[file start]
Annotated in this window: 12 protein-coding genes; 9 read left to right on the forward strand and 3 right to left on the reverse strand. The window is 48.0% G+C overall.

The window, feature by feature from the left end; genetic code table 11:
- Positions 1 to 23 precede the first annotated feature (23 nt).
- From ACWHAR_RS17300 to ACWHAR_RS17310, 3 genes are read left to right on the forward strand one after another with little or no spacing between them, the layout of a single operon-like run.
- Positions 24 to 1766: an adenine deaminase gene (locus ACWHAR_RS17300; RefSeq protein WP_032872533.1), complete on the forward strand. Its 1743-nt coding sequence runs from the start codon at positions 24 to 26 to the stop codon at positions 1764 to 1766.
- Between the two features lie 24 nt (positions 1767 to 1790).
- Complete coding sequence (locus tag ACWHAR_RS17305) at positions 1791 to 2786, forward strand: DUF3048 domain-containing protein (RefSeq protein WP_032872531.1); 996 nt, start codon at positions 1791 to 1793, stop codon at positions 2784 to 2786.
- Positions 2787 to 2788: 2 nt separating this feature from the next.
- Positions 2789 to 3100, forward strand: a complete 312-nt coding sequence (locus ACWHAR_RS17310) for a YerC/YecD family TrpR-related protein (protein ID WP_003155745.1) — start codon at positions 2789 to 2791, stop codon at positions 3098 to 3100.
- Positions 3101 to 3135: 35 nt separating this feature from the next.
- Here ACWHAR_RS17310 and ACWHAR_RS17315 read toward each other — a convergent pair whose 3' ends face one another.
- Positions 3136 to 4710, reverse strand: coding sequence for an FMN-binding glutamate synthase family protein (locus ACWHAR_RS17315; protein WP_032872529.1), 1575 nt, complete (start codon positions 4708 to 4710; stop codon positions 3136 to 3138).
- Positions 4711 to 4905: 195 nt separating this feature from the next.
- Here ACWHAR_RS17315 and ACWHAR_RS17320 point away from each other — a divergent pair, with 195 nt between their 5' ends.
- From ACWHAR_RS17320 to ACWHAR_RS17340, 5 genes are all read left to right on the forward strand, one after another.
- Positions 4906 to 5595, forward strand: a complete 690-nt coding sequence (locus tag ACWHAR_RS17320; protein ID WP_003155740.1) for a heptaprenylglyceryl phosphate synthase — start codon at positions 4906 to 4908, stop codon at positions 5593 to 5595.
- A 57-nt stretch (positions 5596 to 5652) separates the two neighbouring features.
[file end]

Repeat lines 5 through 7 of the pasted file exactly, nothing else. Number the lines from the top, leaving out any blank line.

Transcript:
- Positions 24 to 1766: an adenine deaminase gene (locus ACWHAR_RS17300; RefSeq protein WP_032872533.1), complete on the forward strand. Its 1743-nt coding sequence runs from the start codon at positions 24 to 26 to the stop codon at positions 1764 to 1766.
- Between the two features lie 24 nt (positions 1767 to 1790).
- Complete coding sequence (locus tag ACWHAR_RS17305) at positions 1791 to 2786, forward strand: DUF3048 domain-containing protein (RefSeq protein WP_032872531.1); 996 nt, start codon at positions 1791 to 1793, stop codon at positions 2784 to 2786.